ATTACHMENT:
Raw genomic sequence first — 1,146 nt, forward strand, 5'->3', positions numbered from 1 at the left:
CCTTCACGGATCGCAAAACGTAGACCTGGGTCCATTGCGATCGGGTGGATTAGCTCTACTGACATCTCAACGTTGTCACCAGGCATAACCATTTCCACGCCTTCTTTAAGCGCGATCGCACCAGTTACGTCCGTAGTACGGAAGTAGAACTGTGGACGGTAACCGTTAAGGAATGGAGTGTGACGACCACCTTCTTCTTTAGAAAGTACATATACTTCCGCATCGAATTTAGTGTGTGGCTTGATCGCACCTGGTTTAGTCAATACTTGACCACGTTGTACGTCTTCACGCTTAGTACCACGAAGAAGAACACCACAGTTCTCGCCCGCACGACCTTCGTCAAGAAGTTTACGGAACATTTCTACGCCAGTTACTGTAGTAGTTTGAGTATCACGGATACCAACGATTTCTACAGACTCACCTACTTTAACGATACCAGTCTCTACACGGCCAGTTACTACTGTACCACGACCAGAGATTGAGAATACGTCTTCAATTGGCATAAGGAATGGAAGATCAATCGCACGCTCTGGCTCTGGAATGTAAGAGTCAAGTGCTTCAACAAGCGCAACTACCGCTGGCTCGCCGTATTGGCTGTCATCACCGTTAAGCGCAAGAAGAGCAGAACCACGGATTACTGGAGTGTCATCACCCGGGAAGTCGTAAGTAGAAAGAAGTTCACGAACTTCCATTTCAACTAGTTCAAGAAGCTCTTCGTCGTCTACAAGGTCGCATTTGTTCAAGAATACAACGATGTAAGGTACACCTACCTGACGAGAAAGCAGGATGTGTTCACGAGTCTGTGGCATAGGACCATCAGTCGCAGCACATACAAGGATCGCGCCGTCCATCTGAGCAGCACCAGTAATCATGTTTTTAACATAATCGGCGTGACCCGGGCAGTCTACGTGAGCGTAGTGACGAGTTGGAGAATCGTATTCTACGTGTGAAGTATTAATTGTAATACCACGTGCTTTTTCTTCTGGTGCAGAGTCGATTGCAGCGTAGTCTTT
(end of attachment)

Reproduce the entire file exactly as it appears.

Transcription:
Raw genomic sequence first — 1,146 nt, forward strand, 5'->3', positions numbered from 1 at the left:
CCTTCACGGATCGCAAAACGTAGACCTGGGTCCATTGCGATCGGGTGGATTAGCTCTACTGACATCTCAACGTTGTCACCAGGCATAACCATTTCCACGCCTTCTTTAAGCGCGATCGCACCAGTTACGTCCGTAGTACGGAAGTAGAACTGTGGACGGTAACCGTTAAGGAATGGAGTGTGACGACCACCTTCTTCTTTAGAAAGTACATATACTTCCGCATCGAATTTAGTGTGTGGCTTGATCGCACCTGGTTTAGTCAATACTTGACCACGTTGTACGTCTTCACGCTTAGTACCACGAAGAAGAACACCACAGTTCTCGCCCGCACGACCTTCGTCAAGAAGTTTACGGAACATTTCTACGCCAGTTACTGTAGTAGTTTGAGTATCACGGATACCAACGATTTCTACAGACTCACCTACTTTAACGATACCAGTCTCTACACGGCCAGTTACTACTGTACCACGACCAGAGATTGAGAATACGTCTTCAATTGGCATAAGGAATGGAAGATCAATCGCACGCTCTGGCTCTGGAATGTAAGAGTCAAGTGCTTCAACAAGCGCAACTACCGCTGGCTCGCCGTATTGGCTGTCATCACCGTTAAGCGCAAGAAGAGCAGAACCACGGATTACTGGAGTGTCATCACCCGGGAAGTCGTAAGTAGAAAGAAGTTCACGAACTTCCATTTCAACTAGTTCAAGAAGCTCTTCGTCGTCTACAAGGTCGCATTTGTTCAAGAATACAACGATGTAAGGTACACCTACCTGACGAGAAAGCAGGATGTGTTCACGAGTCTGTGGCATAGGACCATCAGTCGCAGCACATACAAGGATCGCGCCGTCCATCTGAGCAGCACCAGTAATCATGTTTTTAACATAATCGGCGTGACCCGGGCAGTCTACGTGAGCGTAGTGACGAGTTGGAGAATCGTATTCTACGTGTGAAGTATTAATTGTAATACCACGTGCTTTTTCTTCTGGTGCAGAGTCGATTGCAGCGTAGTCTTT